Last night I held my son as he wailed and screamed and cried and eventually whimpered. After eight months he has begun to actively grieve my mom, his grandmother.
My siblings and I started the process of clearing out my mom’s things this week and my son asked to be a part of that process. I was surprised. It was his day off from school and he generally advocates spending quality time with his DS.
But he chose me. And my mom. Over his DS.
Occasionally throughout the day he hid his face under a pillow or behind a curtain and only the small shake of his shoulders told me he was crying. I respected his privacy. Every once in a while I would hold him, and in those moments the crying would fade away.
I understand the way he goes inward. I was the same way as a child.
But last night there was no more holding it in. As we got my daughter tucked into bed I heard a wail erupt from his room. It was the same sound he makes when he walks into a table unexpectedly or stubs his toe. And it was also very different.
It was different the way you know when your baby’s cry is different and you must get to that baby As Quickly As Possible because something bigger than hunger or a dirty diaper is wrong. It sends a zing up your spine and propels you into action. It was that kind of wail.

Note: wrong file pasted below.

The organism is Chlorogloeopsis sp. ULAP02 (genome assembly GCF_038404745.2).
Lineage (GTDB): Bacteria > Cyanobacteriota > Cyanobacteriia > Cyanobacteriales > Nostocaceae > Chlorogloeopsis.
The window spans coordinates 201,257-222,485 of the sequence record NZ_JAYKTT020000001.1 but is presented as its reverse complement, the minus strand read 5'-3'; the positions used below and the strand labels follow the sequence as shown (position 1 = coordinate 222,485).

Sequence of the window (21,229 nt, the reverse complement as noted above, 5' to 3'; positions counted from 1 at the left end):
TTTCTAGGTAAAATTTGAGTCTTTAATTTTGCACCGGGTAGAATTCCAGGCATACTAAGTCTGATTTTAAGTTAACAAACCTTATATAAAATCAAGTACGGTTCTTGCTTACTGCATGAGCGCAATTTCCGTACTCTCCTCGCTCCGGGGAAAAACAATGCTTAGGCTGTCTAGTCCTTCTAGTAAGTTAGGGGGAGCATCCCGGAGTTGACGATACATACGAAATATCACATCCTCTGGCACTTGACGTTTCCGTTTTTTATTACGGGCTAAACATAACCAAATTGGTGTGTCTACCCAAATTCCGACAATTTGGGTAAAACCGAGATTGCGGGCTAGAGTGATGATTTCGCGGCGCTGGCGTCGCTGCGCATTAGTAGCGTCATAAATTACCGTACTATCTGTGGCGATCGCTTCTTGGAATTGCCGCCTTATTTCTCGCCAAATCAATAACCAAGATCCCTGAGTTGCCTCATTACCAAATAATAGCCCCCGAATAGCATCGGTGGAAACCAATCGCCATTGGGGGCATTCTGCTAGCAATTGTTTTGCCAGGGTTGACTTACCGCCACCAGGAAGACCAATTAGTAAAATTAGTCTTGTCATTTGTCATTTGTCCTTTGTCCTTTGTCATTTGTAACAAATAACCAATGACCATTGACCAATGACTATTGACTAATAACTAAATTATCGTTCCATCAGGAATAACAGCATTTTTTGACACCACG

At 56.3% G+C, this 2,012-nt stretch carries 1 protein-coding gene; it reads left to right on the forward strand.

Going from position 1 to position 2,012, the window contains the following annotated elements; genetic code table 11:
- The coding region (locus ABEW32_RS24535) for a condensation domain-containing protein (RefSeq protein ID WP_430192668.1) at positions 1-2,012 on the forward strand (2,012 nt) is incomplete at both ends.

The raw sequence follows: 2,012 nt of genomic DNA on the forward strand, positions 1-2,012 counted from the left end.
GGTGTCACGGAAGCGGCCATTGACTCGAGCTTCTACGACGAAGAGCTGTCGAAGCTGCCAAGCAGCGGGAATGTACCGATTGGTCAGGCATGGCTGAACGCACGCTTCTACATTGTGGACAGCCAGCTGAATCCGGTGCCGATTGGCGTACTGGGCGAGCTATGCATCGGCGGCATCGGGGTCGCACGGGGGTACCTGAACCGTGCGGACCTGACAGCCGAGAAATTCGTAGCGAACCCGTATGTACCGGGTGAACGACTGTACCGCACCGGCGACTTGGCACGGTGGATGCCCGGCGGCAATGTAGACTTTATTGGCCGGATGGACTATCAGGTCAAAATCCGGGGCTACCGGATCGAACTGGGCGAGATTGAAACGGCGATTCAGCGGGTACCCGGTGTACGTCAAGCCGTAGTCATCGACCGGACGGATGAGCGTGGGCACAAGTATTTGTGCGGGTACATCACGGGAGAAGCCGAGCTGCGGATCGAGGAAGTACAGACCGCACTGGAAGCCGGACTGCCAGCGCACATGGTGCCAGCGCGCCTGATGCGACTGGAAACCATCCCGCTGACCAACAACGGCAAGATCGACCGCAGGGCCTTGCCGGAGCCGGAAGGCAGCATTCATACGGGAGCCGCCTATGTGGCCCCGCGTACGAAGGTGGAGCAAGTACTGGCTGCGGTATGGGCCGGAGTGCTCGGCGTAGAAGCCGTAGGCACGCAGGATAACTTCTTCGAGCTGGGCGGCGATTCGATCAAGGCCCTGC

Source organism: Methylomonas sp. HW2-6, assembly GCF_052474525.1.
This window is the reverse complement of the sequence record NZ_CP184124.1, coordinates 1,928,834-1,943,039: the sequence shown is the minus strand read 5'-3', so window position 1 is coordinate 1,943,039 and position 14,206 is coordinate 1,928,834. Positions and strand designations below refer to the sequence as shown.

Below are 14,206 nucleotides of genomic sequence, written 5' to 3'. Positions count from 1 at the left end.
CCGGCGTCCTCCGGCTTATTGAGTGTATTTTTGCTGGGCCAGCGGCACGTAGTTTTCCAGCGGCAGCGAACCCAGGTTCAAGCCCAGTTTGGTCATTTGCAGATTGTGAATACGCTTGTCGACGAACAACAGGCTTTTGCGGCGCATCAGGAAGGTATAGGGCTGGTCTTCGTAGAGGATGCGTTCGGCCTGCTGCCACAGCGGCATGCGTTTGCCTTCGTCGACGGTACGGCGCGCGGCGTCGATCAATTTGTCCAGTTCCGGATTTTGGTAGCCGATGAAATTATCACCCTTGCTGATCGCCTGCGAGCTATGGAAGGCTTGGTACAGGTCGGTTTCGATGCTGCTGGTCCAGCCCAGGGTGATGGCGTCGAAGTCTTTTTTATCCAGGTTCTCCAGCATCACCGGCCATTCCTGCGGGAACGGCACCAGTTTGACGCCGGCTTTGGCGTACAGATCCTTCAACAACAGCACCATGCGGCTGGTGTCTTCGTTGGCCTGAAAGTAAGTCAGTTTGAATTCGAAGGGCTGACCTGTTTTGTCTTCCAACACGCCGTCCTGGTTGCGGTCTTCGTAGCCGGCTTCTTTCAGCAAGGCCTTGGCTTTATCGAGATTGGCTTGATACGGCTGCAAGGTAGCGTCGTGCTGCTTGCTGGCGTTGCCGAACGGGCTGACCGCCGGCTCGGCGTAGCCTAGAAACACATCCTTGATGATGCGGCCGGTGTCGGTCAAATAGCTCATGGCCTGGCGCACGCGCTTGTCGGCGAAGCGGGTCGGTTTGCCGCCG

For an hour, my husband and I held him as he writhed with a pain I wished he would never feel. But, he is human and he loves, and so grief is inescapable.
Today he is better. I can see in his eyes he is lighter. The journey of grief is not over, not by a long shot, but he feels better today than he did yesterday.
And that is grief. It sucks. It hurts, but if we allow it some space and ride the wave it gets better. I have been speaking with many clients these last few weeks that have grief they buried long ago finding its way to the surface.
There is something in the universe right now making deep wounds ready for healing. If you feel like this may be true, honor your journey. It will get better even if the pain feels overwhelming.
Let it out.
It may feel scary but it is a true and honest step toward healing. If you take the first step, I promise you that faith will rise up to meet you.
It always, always does.